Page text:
Kajiado County in partnership with Waste Electrical and Electronic Equipment Centre (WEE) and Taka Taka Solutions have launched an e-waste management drive in Kajiado.
The drive which seeks to declutter electronic waste products in homes and institutions, targets obsolete electronics like computers, kettles, chargers, refrigerators, batteries among other electronic wastes which has been fueled by the high consumption rates of electronic equipment.
While speaking during the exercise, WEE Coordinator, Simone Anderson noted that as a Centre, they seek to create a safe and green environment through the provision of safe e-waste management.
“We collect and recycle different electronics, obsolete and broken ones and dismantle them into different fractions and take care of them with local recyclers or ship them abroad for recycling if it is not possible locally,” Anderson said.
Taka Taka ni Mali Patron Mary Ngecho said that the project aims to create awareness and train people to stop the throw-away culture in the county so as to be able to dispose waste properly by sorting and separating the waste at source.
Ngecho revealed that the county has created a County Waste Management Entrepreneurship hub where youth and women can be able to deposit waste at the facility and earn bonga points and cashback on the waste they collect.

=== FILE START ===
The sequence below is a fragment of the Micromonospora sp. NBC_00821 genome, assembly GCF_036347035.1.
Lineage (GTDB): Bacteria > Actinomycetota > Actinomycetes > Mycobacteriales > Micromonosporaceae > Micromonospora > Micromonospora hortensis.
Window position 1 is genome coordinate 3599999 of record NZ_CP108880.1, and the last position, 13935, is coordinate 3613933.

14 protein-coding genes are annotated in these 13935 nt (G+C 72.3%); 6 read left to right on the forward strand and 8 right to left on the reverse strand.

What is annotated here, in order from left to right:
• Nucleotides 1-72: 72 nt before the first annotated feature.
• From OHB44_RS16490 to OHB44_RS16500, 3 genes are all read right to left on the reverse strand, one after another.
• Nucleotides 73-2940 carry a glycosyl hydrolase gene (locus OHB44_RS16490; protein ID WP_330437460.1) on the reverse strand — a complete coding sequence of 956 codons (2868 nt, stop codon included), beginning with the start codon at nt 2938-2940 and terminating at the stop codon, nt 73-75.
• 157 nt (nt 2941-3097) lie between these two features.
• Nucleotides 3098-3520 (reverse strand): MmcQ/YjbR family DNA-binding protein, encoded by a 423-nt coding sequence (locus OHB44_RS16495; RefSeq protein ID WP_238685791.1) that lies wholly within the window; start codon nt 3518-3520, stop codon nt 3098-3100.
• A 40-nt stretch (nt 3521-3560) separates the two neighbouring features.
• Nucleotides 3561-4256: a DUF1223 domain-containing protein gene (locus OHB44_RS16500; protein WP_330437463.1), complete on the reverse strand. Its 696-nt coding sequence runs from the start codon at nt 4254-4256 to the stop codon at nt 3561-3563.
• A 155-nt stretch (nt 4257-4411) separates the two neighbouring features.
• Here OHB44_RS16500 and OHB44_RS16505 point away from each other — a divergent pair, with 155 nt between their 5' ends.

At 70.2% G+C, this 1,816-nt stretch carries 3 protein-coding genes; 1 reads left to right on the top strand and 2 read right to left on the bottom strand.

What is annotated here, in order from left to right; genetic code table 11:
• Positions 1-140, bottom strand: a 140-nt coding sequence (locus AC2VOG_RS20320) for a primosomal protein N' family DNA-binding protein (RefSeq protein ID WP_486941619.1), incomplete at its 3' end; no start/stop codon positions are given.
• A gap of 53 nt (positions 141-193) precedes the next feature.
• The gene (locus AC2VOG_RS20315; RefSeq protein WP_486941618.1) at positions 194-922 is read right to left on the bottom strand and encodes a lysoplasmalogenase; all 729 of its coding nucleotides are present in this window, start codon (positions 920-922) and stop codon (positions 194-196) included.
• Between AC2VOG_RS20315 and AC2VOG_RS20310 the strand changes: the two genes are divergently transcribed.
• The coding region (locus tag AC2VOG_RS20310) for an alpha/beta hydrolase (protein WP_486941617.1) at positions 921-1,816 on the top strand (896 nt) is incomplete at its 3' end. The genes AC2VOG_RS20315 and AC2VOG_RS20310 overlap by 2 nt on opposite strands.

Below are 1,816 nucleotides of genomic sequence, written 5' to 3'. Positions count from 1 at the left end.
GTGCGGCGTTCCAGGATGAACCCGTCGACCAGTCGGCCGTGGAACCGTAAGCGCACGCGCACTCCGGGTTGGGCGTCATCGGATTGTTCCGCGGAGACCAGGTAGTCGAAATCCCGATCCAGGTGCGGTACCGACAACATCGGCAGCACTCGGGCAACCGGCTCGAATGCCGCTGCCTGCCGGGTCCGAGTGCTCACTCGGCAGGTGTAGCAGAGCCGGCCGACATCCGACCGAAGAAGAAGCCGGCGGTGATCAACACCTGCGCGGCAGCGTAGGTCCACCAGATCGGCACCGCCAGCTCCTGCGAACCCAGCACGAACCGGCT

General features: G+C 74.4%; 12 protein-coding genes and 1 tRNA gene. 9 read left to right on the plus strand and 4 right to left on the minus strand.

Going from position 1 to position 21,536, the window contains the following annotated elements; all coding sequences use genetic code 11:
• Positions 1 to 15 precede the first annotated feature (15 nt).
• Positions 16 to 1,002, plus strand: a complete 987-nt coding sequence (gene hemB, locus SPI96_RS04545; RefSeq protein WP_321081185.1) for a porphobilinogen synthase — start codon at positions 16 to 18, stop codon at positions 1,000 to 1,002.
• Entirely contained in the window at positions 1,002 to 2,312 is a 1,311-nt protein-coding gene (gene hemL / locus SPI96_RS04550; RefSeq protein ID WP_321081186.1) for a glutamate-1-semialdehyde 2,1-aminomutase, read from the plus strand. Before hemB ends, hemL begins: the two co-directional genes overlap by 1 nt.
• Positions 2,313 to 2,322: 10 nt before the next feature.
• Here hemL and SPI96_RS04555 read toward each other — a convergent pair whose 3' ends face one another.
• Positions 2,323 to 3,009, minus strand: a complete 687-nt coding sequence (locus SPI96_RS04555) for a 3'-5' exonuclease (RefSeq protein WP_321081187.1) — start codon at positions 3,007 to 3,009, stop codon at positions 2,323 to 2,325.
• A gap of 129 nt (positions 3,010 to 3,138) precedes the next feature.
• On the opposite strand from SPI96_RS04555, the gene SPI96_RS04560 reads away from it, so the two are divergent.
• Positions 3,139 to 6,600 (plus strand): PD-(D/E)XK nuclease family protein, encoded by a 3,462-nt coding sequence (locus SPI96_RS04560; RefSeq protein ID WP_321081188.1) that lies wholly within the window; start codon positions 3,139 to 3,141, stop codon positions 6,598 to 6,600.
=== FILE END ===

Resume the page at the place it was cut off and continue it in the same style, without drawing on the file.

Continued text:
She further stated that in partnership with the United Nations Development Programme they have launched a Taka ni Mali mobile app where homesteads can be able to inform the recyclers if they have any recyclable wastes.
Within the county, 450 teams, which operate in 15 different groups, have been mobilized to collect the e-waste for recycling. The hub recycles the waste into usable raw materials and sells them back to the industry.
Taka ni Mali will soon launch an SMS code that will be used by those without smart phones.
Kajiado Governor’s spouse Ednah Lenku, who is also the Ambassador for Environment in the county noted that Taka Ni Mali is a way of honoring humanity and it is the best action everyone can do to make this world a better place even for future generations.
According to the global E-Waste Report released in 2020, Kenya generates over 51,000 tonnes of e-waste annually and less than one per cent is being recycled in a safe manner while the 99 per cent remains in homes and offices or are disposed in the environment creating an environmental and health hazard due to the high amounts of mercury and lead which are used in manufacturing the electrical devices.
By Diana Meneto